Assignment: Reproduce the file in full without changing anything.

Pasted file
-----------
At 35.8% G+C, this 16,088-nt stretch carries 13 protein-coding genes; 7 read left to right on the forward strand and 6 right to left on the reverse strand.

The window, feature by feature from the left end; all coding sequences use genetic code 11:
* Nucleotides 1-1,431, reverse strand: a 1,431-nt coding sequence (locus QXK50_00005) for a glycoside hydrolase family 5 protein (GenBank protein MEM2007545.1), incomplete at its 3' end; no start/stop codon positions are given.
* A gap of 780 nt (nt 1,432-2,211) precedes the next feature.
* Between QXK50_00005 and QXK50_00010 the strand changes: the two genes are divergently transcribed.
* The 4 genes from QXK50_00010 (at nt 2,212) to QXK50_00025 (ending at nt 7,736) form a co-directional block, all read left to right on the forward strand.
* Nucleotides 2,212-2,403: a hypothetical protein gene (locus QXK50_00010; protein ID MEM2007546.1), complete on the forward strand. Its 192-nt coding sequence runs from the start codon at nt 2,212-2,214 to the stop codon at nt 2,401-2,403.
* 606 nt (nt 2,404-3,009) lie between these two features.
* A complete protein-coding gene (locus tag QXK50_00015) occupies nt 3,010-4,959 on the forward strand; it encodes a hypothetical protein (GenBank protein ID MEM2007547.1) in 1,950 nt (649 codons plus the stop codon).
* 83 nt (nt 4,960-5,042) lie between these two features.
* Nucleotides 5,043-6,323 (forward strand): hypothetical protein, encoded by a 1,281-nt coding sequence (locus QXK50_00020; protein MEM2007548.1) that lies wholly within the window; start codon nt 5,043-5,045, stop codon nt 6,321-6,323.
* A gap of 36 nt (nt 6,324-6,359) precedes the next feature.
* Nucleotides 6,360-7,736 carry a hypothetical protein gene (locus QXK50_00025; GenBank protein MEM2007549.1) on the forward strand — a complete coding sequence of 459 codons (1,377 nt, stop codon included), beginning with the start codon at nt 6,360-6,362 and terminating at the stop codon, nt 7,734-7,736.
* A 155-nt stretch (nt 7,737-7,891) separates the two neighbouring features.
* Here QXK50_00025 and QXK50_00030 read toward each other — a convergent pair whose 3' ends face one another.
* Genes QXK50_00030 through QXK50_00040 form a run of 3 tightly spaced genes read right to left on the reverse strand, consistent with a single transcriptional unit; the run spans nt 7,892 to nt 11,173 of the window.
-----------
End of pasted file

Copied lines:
At 35.8% G+C, this 16,088-nt stretch carries 13 protein-coding genes; 7 read left to right on the forward strand and 6 right to left on the reverse strand.

The window, feature by feature from the left end; all coding sequences use genetic code 11:
* Nucleotides 1-1,431, reverse strand: a 1,431-nt coding sequence (locus QXK50_00005) for a glycoside hydrolase family 5 protein (GenBank protein MEM2007545.1), incomplete at its 3' end; no start/stop codon positions are given.
* A gap of 780 nt (nt 1,432-2,211) precedes the next feature.
* Between QXK50_00005 and QXK50_00010 the strand changes: the two genes are divergently transcribed.
* The 4 genes from QXK50_00010 (at nt 2,212) to QXK50_00025 (ending at nt 7,736) form a co-directional block, all read left to right on the forward strand.
* Nucleotides 2,212-2,403: a hypothetical protein gene (locus QXK50_00010; protein ID MEM2007546.1), complete on the forward strand. Its 192-nt coding sequence runs from the start codon at nt 2,212-2,214 to the stop codon at nt 2,401-2,403.
* 606 nt (nt 2,404-3,009) lie between these two features.
* A complete protein-coding gene (locus tag QXK50_00015) occupies nt 3,010-4,959 on the forward strand; it encodes a hypothetical protein (GenBank protein ID MEM2007547.1) in 1,950 nt (649 codons plus the stop codon).
* 83 nt (nt 4,960-5,042) lie between these two features.
* Nucleotides 5,043-6,323 (forward strand): hypothetical protein, encoded by a 1,281-nt coding sequence (locus QXK50_00020; protein MEM2007548.1) that lies wholly within the window; start codon nt 5,043-5,045, stop codon nt 6,321-6,323.
* A gap of 36 nt (nt 6,324-6,359) precedes the next feature.
* Nucleotides 6,360-7,736 carry a hypothetical protein gene (locus QXK50_00025; GenBank protein MEM2007549.1) on the forward strand — a complete coding sequence of 459 codons (1,377 nt, stop codon included), beginning with the start codon at nt 6,360-6,362 and terminating at the stop codon, nt 7,734-7,736.
* A 155-nt stretch (nt 7,737-7,891) separates the two neighbouring features.
* Here QXK50_00025 and QXK50_00030 read toward each other — a convergent pair whose 3' ends face one another.
* Genes QXK50_00030 through QXK50_00040 form a run of 3 tightly spaced genes read right to left on the reverse strand, consistent with a single transcriptional unit; the run spans nt 7,892 to nt 11,173 of the window.